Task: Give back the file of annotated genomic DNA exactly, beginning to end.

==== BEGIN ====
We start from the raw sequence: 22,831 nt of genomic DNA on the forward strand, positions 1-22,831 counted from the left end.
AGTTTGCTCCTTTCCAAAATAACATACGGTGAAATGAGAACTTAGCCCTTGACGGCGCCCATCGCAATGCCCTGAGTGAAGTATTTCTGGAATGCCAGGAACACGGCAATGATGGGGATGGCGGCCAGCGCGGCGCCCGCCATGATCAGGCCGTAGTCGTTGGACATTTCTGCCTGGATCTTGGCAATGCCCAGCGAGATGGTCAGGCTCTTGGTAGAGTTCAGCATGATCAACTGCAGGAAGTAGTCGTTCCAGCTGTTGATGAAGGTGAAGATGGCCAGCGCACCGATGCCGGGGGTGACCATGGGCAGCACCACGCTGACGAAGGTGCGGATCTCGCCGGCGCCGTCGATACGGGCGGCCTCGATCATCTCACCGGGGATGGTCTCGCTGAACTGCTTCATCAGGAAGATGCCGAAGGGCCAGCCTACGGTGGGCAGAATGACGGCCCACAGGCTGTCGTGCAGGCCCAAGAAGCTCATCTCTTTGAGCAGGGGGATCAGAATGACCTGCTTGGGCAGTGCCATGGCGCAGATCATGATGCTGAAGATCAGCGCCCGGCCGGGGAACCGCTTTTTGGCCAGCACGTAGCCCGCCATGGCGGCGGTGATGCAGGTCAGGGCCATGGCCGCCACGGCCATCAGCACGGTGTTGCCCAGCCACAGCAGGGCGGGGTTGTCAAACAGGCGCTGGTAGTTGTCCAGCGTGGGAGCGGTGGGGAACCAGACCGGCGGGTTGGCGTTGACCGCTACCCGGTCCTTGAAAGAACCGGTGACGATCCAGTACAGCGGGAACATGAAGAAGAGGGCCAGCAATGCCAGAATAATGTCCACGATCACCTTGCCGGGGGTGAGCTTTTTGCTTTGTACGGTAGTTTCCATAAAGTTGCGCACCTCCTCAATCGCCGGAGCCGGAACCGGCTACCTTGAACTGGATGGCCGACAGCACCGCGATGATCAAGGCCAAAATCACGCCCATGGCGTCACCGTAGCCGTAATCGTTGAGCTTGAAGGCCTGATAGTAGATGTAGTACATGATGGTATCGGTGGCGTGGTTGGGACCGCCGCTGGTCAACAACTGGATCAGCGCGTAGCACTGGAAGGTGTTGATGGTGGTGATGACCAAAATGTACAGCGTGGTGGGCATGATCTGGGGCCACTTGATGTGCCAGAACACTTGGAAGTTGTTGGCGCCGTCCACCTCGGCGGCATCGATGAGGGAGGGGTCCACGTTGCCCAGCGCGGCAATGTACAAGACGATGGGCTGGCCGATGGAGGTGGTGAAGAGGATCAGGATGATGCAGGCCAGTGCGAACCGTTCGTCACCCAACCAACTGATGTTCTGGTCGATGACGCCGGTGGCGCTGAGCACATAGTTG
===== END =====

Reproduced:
We start from the raw sequence: 22,831 nt of genomic DNA on the forward strand, positions 1-22,831 counted from the left end.
AGTTTGCTCCTTTCCAAAATAACATACGGTGAAATGAGAACTTAGCCCTTGACGGCGCCCATCGCAATGCCCTGAGTGAAGTATTTCTGGAATGCCAGGAACACGGCAATGATGGGGATGGCGGCCAGCGCGGCGCCCGCCATGATCAGGCCGTAGTCGTTGGACATTTCTGCCTGGATCTTGGCAATGCCCAGCGAGATGGTCAGGCTCTTGGTAGAGTTCAGCATGATCAACTGCAGGAAGTAGTCGTTCCAGCTGTTGATGAAGGTGAAGATGGCCAGCGCACCGATGCCGGGGGTGACCATGGGCAGCACCACGCTGACGAAGGTGCGGATCTCGCCGGCGCCGTCGATACGGGCGGCCTCGATCATCTCACCGGGGATGGTCTCGCTGAACTGCTTCATCAGGAAGATGCCGAAGGGCCAGCCTACGGTGGGCAGAATGACGGCCCACAGGCTGTCGTGCAGGCCCAAGAAGCTCATCTCTTTGAGCAGGGGGATCAGAATGACCTGCTTGGGCAGTGCCATGGCGCAGATCATGATGCTGAAGATCAGCGCCCGGCCGGGGAACCGCTTTTTGGCCAGCACGTAGCCCGCCATGGCGGCGGTGATGCAGGTCAGGGCCATGGCCGCCACGGCCATCAGCACGGTGTTGCCCAGCCACAGCAGGGCGGGGTTGTCAAACAGGCGCTGGTAGTTGTCCAGCGTGGGAGCGGTGGGGAACCAGACCGGCGGGTTGGCGTTGACCGCTACCCGGTCCTTGAAAGAACCGGTGACGATCCAGTACAGCGGGAACATGAAGAAGAGGGCCAGCAATGCCAGAATAATGTCCACGATCACCTTGCCGGGGGTGAGCTTTTTGCTTTGTACGGTAGTTTCCATAAAGTTGCGCACCTCCTCAATCGCCGGAGCCGGAACCGGCTACCTTGAACTGGATGGCCGACAGCACCGCGATGATCAAGGCCAAAATCACGCCCATGGCGTCACCGTAGCCGTAATCGTTGAGCTTGAAGGCCTGATAGTAGATGTAGTACATGATGGTATCGGTGGCGTGGTTGGGACCGCCGCTGGTCAACAACTGGATCAGCGCGTAGCACTGGAAGGTGTTGATGGTGGTGATGACCAAAATGTACAGCGTGGTGGGCATGATCTGGGGCCACTTGATGTGCCAGAACACTTGGAAGTTGTTGGCGCCGTCCACCTCGGCGGCATCGATGAGGGAGGGGTCCACGTTGCCCAGCGCGGCAATGTACAAGACGATGGGCTGGCCGATGGAGGTGGTGAAGAGGATCAGGATGATGCAGGCCAGTGCGAACCGTTCGTCACCCAACCAACTGATGTTCTGGTCGATGACGCCGGTGGCGCTGAGCACATAGTTG